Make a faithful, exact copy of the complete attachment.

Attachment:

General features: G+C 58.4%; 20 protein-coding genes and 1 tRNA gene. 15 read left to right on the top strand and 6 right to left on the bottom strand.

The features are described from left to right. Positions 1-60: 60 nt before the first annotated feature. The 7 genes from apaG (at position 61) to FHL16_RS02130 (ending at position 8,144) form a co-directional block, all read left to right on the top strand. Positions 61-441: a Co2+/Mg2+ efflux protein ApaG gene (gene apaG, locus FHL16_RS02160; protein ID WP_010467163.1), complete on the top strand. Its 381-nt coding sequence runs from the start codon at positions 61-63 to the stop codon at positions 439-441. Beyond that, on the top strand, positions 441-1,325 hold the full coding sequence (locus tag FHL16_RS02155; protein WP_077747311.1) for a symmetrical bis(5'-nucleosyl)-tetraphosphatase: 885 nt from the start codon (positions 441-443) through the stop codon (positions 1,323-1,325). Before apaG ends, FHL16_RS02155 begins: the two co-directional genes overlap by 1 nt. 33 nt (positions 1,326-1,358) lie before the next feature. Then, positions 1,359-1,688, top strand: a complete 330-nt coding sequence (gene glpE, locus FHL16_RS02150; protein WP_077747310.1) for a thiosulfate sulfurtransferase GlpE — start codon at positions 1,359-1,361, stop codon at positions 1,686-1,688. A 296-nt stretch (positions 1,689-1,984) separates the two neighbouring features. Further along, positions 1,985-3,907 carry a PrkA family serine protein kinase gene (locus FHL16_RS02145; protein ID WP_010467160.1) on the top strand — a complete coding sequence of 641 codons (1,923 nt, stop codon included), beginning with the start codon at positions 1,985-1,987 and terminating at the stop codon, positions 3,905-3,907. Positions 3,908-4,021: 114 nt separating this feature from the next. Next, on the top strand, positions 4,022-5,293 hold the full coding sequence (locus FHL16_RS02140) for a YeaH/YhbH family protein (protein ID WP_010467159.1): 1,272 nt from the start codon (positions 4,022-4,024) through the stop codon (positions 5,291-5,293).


General features: G+C 58.4%; 20 protein-coding genes and 1 tRNA gene. 15 read left to right on the top strand and 6 right to left on the bottom strand.

The features are described from left to right. Positions 1-60: 60 nt before the first annotated feature. The 7 genes from apaG (at position 61) to FHL16_RS02130 (ending at position 8,144) form a co-directional block, all read left to right on the top strand. Positions 61-441: a Co2+/Mg2+ efflux protein ApaG gene (gene apaG, locus FHL16_RS02160; protein ID WP_010467163.1), complete on the top strand. Its 381-nt coding sequence runs from the start codon at positions 61-63 to the stop codon at positions 439-441. Beyond that, on the top strand, positions 441-1,325 hold the full coding sequence (locus tag FHL16_RS02155; protein WP_077747311.1) for a symmetrical bis(5'-nucleosyl)-tetraphosphatase: 885 nt from the start codon (positions 441-443) through the stop codon (positions 1,323-1,325). Before apaG ends, FHL16_RS02155 begins: the two co-directional genes overlap by 1 nt. 33 nt (positions 1,326-1,358) lie before the next feature. Then, positions 1,359-1,688, top strand: a complete 330-nt coding sequence (gene glpE, locus FHL16_RS02150; protein WP_077747310.1) for a thiosulfate sulfurtransferase GlpE — start codon at positions 1,359-1,361, stop codon at positions 1,686-1,688. A 296-nt stretch (positions 1,689-1,984) separates the two neighbouring features. Further along, positions 1,985-3,907 carry a PrkA family serine protein kinase gene (locus FHL16_RS02145; protein ID WP_010467160.1) on the top strand — a complete coding sequence of 641 codons (1,923 nt, stop codon included), beginning with the start codon at positions 1,985-1,987 and terminating at the stop codon, positions 3,905-3,907. Positions 3,908-4,021: 114 nt separating this feature from the next. Next, on the top strand, positions 4,022-5,293 hold the full coding sequence (locus FHL16_RS02140) for a YeaH/YhbH family protein (protein ID WP_010467159.1): 1,272 nt from the start codon (positions 4,022-4,024) through the stop codon (positions 5,291-5,293).